The flute was made of wood in the medieval era rather than silver or other metal, could be made as a side-blown or end-blown instrument. While modern orchestral flutes are made of metal and have complex key mechanisms and airtight pads, medieval flutes had holes that the performer had to cover with the fingers; the recorder was made of wood during the Medieval era, despite the fact that in the 2000s, it may be made of synthetic materials, it has more or less retained its past form. The gemshorn is similar to the recorder as it has finger holes on its front, though it is a member of the ocarina family. One of the flute's predecessors, the pan flute, was popular in medieval times, is of Hellenic origin; this instrument's pipes were made of wood, were graduated in length to produce different pitches. Medieval music used many plucked string instruments like the lute, a fretted instrument with a pear-shaped hollow body, the predecessor to the modern guitar. Other plucked stringed instruments included the mandore, gittern and psaltery.

The dulcimers, similar in structure to the psaltery and zither, were plucked, but musicians began to strike the dulcimer with hammers in the 14th century after the arrival of new metal technology that made metal strings possible. The bowed lyra of the Byzantine Empire was the first recorded European bowed string instrument. Like the modern violin, a performer produced sound by moving a bow with tensioned hair over tensioned strings; the Persian geographer Ibn Khurradadhbih of the 9th century cited the Byzantine lyra, in his lexicographical discussion of instruments as a bowed instrument equivalent to the Arab rabāb and typical instrument of the Byzantines along with the urghun and the salandj. The hurdy-gurdy was a mechanical violin using a rosined wooden wheel attached to a crank to "bow" its strings. Instruments without sound boxes like the jew's harp were popular. Early versions of the pipe organ, a precursor to the modern trombone were used. Medieval music was composed and, for some vocal and instrumental music, improvised for many different music genres.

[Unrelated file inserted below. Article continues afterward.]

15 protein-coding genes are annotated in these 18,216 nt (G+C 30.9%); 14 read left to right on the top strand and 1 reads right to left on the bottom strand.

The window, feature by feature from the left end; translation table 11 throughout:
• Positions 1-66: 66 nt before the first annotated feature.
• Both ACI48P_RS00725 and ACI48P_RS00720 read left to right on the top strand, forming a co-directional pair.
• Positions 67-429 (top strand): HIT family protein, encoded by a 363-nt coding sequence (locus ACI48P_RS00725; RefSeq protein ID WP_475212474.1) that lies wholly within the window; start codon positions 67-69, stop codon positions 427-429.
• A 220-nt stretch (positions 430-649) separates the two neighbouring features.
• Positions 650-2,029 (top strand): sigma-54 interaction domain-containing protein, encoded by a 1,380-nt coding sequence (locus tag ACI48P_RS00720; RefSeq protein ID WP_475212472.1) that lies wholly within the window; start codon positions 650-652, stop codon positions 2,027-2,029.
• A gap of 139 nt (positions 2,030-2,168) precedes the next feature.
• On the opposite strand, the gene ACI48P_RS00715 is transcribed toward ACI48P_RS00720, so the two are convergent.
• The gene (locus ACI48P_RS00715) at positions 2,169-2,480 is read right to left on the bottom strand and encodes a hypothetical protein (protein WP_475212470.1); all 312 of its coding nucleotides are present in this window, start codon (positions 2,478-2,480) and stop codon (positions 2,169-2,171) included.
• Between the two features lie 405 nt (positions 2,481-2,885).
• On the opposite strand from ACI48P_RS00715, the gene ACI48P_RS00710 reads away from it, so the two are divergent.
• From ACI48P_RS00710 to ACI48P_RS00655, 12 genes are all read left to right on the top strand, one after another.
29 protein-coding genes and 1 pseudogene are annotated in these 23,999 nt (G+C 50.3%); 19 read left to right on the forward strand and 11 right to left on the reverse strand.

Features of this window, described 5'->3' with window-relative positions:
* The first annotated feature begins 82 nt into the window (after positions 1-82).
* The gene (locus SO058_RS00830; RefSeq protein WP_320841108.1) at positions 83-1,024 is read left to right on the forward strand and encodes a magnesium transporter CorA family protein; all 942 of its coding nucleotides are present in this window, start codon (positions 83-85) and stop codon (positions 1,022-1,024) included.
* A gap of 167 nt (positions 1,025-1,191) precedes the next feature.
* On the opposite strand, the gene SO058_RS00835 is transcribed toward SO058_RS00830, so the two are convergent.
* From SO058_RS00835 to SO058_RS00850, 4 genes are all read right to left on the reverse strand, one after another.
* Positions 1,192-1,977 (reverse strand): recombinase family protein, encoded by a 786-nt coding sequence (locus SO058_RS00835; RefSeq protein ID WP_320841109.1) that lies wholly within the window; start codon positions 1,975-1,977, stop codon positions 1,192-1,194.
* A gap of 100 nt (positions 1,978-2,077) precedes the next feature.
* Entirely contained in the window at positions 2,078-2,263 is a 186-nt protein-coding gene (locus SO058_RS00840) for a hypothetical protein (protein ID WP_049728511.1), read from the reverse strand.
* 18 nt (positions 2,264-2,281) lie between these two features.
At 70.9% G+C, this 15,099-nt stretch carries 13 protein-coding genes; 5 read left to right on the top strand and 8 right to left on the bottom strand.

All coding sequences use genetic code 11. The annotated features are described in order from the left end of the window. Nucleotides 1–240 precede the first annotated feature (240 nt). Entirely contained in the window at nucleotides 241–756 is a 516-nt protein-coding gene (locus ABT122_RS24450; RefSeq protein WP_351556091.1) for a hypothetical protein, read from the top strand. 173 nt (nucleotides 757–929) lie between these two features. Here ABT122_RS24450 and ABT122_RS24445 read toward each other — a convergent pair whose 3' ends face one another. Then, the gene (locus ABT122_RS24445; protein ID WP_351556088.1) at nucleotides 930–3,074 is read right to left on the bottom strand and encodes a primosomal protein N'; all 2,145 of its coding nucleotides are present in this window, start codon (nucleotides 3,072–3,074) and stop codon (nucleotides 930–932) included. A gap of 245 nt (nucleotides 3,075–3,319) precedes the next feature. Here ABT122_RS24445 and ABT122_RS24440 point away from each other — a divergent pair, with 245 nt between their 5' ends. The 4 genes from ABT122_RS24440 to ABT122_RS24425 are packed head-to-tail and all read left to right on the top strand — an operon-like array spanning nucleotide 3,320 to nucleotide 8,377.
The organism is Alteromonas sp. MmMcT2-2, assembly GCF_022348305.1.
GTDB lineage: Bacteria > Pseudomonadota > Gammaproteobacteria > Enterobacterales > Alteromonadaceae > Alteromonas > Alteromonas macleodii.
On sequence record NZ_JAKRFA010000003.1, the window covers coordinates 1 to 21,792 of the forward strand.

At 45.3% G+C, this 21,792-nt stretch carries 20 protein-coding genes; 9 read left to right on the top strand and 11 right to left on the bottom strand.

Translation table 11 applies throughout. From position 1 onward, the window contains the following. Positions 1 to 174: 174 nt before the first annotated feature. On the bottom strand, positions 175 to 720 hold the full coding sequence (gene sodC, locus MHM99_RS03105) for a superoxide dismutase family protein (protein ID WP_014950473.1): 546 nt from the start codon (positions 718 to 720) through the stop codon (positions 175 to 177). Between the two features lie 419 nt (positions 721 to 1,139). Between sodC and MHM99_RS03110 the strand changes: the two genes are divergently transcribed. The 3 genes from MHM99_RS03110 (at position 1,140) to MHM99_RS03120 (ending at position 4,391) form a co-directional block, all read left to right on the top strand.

Medieval music created for sacred and secular was written by composers, except for some sacred vocal and secular instrumental music, improvised. During the earlier medieval period, the liturgical genre, predominantly Gregorian chant done by monks, was monophonic. Polyphonic genres, in which multiple independent melodic lines are performed began to develop during the high medieval era, becoming prevalent by the 13th and early 14th century; the development of polyphonic forms, with different voices interweaving, is associated with the late Medieval Ars nova style which flourished in the 1300s. The Ars Nova, which means "new art" was an innovative style of writing music that served as a key transition from the medieval music style to the more expressive styles of the post-1400s Renaissance music era; the earliest innovations upon monophonic plainchant were heterophonic